Marjory gazed at her son in apprehensive awe. Bringing up three previous teenagers had taught her to interfere as little as possible in Antony’s life, and she’d always assumed his lack of close friends, avoidance of groups and preference for solo pursuits like computing, karate, swimming and reading meant he was a bit of a nerd. But under the spotlight her son was transformed into a handsome young god with well-defined muscles; manhood jutting almost too proudly from its nest of pubic hair. She gazed nervously around. No one seemed perturbed; the busy scratching of pencils the only sound.
She felt dizzy and sat down. This morning Antony had been her baby. Tonight he was a man!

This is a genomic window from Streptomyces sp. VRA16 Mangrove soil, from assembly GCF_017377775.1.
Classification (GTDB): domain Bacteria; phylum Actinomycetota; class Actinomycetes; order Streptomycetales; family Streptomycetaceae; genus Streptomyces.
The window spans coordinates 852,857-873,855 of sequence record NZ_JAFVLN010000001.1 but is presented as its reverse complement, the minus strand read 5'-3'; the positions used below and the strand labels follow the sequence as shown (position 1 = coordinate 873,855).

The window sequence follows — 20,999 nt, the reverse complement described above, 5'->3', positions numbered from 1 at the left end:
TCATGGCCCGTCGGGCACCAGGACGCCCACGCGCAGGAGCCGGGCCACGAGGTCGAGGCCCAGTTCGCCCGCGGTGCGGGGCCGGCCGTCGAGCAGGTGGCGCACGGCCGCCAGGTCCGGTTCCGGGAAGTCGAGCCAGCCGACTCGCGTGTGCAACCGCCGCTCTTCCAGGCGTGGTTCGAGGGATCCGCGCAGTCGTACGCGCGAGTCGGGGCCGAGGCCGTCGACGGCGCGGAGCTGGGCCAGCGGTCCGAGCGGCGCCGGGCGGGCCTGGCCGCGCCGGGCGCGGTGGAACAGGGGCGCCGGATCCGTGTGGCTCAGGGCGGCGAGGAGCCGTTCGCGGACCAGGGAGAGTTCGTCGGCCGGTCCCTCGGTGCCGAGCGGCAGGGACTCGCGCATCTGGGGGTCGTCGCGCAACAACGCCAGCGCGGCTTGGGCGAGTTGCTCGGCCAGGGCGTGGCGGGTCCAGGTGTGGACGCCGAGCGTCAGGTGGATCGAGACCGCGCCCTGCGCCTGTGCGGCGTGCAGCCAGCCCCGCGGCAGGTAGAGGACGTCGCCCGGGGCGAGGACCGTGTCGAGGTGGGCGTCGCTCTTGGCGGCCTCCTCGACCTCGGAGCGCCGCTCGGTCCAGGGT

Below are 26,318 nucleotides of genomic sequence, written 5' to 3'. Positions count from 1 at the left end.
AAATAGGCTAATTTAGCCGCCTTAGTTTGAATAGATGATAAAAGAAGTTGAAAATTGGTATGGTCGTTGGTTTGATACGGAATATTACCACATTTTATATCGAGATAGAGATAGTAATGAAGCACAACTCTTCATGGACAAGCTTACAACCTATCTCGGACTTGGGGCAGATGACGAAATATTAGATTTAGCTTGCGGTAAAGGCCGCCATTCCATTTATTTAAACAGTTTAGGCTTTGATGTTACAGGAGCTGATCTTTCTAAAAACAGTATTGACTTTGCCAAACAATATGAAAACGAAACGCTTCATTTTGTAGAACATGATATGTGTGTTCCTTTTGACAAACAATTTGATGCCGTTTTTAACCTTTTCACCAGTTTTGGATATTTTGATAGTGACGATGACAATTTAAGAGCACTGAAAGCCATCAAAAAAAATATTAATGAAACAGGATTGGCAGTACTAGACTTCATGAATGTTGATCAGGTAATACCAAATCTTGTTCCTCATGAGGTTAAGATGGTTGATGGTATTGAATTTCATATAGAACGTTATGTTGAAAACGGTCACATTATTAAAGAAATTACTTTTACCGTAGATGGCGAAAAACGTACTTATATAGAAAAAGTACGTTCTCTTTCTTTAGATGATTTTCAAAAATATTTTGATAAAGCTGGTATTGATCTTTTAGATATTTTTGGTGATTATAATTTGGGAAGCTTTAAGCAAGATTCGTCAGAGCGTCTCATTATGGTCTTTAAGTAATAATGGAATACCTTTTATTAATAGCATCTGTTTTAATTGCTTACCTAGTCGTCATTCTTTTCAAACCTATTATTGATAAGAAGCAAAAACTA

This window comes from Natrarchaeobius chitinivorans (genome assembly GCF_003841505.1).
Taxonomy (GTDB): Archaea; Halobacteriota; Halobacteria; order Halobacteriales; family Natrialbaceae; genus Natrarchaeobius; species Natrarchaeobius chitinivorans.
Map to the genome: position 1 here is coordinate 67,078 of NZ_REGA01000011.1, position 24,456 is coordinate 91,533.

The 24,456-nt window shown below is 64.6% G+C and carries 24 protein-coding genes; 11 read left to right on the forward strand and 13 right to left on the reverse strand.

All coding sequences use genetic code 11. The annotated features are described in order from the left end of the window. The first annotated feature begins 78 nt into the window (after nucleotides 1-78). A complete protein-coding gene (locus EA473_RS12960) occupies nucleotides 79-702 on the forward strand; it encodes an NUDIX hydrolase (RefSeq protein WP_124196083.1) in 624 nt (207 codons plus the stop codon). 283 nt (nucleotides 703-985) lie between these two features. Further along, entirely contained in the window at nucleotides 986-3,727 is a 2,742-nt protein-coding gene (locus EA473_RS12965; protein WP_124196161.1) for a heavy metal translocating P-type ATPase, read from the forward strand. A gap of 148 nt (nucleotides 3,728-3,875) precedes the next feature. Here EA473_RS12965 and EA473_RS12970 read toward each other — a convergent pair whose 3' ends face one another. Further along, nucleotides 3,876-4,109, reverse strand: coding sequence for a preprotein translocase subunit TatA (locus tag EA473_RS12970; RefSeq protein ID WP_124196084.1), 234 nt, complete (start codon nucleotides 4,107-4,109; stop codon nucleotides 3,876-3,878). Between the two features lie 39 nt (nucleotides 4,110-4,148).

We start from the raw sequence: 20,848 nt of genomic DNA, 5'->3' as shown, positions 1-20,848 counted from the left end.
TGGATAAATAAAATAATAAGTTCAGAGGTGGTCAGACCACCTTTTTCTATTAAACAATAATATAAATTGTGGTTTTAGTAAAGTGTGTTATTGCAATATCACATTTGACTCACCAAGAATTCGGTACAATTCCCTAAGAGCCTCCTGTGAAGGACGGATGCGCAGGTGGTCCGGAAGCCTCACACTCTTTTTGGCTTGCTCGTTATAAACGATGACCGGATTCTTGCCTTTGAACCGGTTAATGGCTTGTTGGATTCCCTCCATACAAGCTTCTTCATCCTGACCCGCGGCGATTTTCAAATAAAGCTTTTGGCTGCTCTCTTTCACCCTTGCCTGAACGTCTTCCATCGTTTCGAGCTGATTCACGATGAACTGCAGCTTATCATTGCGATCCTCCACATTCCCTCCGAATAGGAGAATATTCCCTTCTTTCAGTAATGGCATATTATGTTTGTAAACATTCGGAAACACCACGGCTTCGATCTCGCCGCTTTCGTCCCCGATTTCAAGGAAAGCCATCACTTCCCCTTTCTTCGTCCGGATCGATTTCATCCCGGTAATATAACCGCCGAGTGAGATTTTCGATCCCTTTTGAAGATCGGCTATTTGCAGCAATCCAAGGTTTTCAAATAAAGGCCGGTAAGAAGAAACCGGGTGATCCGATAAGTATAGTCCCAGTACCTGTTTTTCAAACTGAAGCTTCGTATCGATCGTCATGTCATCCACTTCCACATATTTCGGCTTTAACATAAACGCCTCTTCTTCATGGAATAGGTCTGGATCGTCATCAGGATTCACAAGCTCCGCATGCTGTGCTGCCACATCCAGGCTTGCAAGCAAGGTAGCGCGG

When had it happened? A chunk of her life was missing! She’d been too busy to notice. The realisation was bleakly depressing.
For the twenty-minute poses Antony chose difficult positions, yet remained utterly still, exuding a confidence she’d never guessed he possessed. Close-cropped hair emphasised his fine head and smooth young neck. And such well shaped legs! In the two-minute breaks between poses he wandered naked among the easels and stools to look at drawings and charm the students with praise, questions and ingenuous smiles. Marjory’s heart missed several beats. What must her students be thinking! Models should never mingle with students when naked!